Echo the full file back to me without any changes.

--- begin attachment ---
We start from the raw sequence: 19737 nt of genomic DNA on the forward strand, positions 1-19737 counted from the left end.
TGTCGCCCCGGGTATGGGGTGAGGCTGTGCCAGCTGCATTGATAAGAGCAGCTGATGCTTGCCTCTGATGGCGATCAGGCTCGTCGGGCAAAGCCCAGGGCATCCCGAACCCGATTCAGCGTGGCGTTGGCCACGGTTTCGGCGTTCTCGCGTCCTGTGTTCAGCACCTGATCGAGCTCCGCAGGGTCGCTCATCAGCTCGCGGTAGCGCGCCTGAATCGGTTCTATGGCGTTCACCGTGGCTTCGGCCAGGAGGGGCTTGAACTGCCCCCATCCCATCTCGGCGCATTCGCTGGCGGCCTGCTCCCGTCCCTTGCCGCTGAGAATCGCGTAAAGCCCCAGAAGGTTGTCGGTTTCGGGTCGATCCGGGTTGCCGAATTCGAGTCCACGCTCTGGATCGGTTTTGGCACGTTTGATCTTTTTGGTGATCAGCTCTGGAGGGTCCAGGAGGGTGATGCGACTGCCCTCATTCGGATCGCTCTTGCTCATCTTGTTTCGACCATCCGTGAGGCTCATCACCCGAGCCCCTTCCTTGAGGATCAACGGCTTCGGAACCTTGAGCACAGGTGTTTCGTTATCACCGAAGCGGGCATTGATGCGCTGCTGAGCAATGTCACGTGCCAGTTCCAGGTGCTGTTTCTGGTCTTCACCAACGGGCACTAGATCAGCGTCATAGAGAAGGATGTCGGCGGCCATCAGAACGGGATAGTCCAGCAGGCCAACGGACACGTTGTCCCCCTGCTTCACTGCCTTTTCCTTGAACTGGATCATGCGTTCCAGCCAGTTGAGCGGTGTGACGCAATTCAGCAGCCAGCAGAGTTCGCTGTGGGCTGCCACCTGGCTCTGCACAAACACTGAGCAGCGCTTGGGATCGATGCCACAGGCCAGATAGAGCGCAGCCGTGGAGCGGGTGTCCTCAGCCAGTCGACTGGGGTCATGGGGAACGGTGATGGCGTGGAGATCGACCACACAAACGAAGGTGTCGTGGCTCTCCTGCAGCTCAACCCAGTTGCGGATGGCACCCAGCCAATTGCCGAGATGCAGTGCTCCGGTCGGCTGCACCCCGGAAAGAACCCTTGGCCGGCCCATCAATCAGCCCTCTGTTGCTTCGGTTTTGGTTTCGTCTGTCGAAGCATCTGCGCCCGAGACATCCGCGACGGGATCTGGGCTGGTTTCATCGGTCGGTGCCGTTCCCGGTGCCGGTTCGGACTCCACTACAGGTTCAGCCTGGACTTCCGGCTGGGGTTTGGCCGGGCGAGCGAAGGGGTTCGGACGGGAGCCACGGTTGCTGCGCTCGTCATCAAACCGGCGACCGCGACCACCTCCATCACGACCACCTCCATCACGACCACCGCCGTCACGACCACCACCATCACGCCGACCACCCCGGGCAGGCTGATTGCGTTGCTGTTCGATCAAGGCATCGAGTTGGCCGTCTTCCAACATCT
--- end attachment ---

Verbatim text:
We start from the raw sequence: 19737 nt of genomic DNA on the forward strand, positions 1-19737 counted from the left end.
TGTCGCCCCGGGTATGGGGTGAGGCTGTGCCAGCTGCATTGATAAGAGCAGCTGATGCTTGCCTCTGATGGCGATCAGGCTCGTCGGGCAAAGCCCAGGGCATCCCGAACCCGATTCAGCGTGGCGTTGGCCACGGTTTCGGCGTTCTCGCGTCCTGTGTTCAGCACCTGATCGAGCTCCGCAGGGTCGCTCATCAGCTCGCGGTAGCGCGCCTGAATCGGTTCTATGGCGTTCACCGTGGCTTCGGCCAGGAGGGGCTTGAACTGCCCCCATCCCATCTCGGCGCATTCGCTGGCGGCCTGCTCCCGTCCCTTGCCGCTGAGAATCGCGTAAAGCCCCAGAAGGTTGTCGGTTTCGGGTCGATCCGGGTTGCCGAATTCGAGTCCACGCTCTGGATCGGTTTTGGCACGTTTGATCTTTTTGGTGATCAGCTCTGGAGGGTCCAGGAGGGTGATGCGACTGCCCTCATTCGGATCGCTCTTGCTCATCTTGTTTCGACCATCCGTGAGGCTCATCACCCGAGCCCCTTCCTTGAGGATCAACGGCTTCGGAACCTTGAGCACAGGTGTTTCGTTATCACCGAAGCGGGCATTGATGCGCTGCTGAGCAATGTCACGTGCCAGTTCCAGGTGCTGTTTCTGGTCTTCACCAACGGGCACTAGATCAGCGTCATAGAGAAGGATGTCGGCGGCCATCAGAACGGGATAGTCCAGCAGGCCAACGGACACGTTGTCCCCCTGCTTCACTGCCTTTTCCTTGAACTGGATCATGCGTTCCAGCCAGTTGAGCGGTGTGACGCAATTCAGCAGCCAGCAGAGTTCGCTGTGGGCTGCCACCTGGCTCTGCACAAACACTGAGCAGCGCTTGGGATCGATGCCACAGGCCAGATAGAGCGCAGCCGTGGAGCGGGTGTCCTCAGCCAGTCGACTGGGGTCATGGGGAACGGTGATGGCGTGGAGATCGACCACACAAACGAAGGTGTCGTGGCTCTCCTGCAGCTCAACCCAGTTGCGGATGGCACCCAGCCAATTGCCGAGATGCAGTGCTCCGGTCGGCTGCACCCCGGAAAGAACCCTTGGCCGGCCCATCAATCAGCCCTCTGTTGCTTCGGTTTTGGTTTCGTCTGTCGAAGCATCTGCGCCCGAGACATCCGCGACGGGATCTGGGCTGGTTTCATCGGTCGGTGCCGTTCCCGGTGCCGGTTCGGACTCCACTACAGGTTCAGCCTGGACTTCCGGCTGGGGTTTGGCCGGGCGAGCGAAGGGGTTCGGACGGGAGCCACGGTTGCTGCGCTCGTCATCAAACCGGCGACCGCGACCACCTCCATCACGACCACCTCCATCACGACCACCGCCGTCACGACCACCACCATCACGCCGACCACCCCGGGCAGGCTGATTGCGTTGCTGTTCGATCAAGGCATCGAGTTGGCCGTCTTCCAACATCT